Plea on Epiphany

John Paul II Says, “Christianity Does Not Feel Foreign to the World”

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VATICAN CITY, JAN. 6, 2004 ( Here is a translation of the address John Paul II gave today, feast of the Epiphany, before praying the Angelus with pilgrims gathered in St. Peter’s Square.

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1. In today’s feast of the Epiphany of the Lord, the Gospel of Matthew speaks of a mysterious “star,” which guided the Wise Men to Jerusalem and then Bethlehem, where they adored the Child Jesus (see 2:2,7,9,10).

The star, which led the Wise Men to Christ, recalls the rich symbolism of light, very present at Christmas. God is light, and the Word made man is “light of the world” (John 8:12), light that shows people the way: “Lumen gentium.”

2. This great truth inspired my venerable predecessor Paul VI when, exactly 40 years ago, he undertook his historic pilgrimage to the Holy Land. Precisely on January 6, 1964, at Bethlehem, in the Basilica of the Nativity, he pronounced memorable words. Among other things, he said: “We look at the world with great affection. If the world feels it is foreign to Christianity, Christianity does not feel foreign to the world.” And he added that the mission of Christianity in the midst of humanity is a mission of friendship, understanding, encouragement, promotion, uplifting: a mission, that is, of salvation.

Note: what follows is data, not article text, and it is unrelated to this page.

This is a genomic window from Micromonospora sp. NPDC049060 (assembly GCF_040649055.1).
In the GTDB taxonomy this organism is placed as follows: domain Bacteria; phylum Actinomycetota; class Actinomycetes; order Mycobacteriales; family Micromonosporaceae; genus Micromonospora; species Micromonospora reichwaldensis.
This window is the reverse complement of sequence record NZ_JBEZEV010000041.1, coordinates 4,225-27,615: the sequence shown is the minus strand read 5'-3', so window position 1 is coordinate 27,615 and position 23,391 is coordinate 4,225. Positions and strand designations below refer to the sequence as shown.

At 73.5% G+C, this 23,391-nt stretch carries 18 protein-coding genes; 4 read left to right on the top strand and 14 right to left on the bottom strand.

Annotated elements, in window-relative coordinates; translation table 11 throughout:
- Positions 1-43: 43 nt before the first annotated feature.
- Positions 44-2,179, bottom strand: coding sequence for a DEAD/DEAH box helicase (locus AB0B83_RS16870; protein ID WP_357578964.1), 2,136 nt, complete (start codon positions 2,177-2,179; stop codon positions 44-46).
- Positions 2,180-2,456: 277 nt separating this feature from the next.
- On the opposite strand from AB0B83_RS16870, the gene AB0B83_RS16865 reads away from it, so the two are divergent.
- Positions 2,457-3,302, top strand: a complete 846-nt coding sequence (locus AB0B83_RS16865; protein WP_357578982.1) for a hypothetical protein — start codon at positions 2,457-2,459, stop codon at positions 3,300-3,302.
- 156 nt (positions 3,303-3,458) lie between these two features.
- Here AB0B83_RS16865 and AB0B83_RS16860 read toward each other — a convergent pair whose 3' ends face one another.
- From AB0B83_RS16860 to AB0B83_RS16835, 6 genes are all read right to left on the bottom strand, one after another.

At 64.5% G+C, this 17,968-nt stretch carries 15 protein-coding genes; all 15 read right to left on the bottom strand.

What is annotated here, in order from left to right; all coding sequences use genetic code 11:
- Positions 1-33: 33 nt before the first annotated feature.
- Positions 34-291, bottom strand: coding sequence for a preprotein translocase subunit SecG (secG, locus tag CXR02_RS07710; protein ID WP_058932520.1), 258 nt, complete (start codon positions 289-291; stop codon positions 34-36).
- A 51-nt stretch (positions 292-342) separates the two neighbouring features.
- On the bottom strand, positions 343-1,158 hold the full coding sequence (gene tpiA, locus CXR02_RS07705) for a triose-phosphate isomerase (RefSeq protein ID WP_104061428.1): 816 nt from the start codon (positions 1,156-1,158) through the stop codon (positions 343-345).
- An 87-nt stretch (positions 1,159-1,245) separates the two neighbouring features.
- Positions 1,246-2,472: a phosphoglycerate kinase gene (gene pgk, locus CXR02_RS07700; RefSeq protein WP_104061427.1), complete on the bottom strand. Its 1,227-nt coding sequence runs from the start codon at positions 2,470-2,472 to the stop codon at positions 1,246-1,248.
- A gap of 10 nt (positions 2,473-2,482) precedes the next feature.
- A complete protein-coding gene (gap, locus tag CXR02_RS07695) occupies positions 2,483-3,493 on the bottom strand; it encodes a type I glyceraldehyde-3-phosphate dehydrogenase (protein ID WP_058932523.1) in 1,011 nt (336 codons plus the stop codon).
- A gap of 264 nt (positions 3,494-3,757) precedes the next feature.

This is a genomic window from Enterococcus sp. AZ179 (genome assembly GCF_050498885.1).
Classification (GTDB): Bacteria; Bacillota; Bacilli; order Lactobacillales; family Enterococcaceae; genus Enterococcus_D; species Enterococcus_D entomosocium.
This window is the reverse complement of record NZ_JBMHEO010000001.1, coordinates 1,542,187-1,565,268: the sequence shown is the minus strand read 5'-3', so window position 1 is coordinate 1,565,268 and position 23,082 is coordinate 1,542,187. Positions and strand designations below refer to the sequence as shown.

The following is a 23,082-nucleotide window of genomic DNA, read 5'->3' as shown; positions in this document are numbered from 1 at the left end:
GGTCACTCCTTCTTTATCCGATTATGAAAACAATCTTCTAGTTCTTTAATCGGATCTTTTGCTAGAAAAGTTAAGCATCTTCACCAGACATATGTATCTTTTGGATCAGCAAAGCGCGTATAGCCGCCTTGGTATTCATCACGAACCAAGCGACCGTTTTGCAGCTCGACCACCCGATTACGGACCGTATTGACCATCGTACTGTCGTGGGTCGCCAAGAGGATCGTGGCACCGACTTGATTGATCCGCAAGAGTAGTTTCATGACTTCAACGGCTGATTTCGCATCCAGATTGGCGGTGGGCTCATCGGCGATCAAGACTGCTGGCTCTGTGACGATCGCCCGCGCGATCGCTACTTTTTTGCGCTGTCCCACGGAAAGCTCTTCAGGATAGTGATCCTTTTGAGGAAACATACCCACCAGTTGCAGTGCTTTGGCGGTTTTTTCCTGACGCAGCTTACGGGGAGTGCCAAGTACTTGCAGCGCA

And from that place that saw the Prince of Peace being born, he exhorted leaders of nations to an ever-closer collaboration to “establish peace in truth, in justice, in liberty and in fraternal love.”

3. With all my heart I make my own these words of the Servant of God Paul VI, while invoking the intercession of Mary Most Holy, star of humanity on pilgrimage in time. “With the maternal help of Mary, may every man come to Christ, light of truth, so that the world may advance on the path of justice and peace.”

[Translation by ZENIT]

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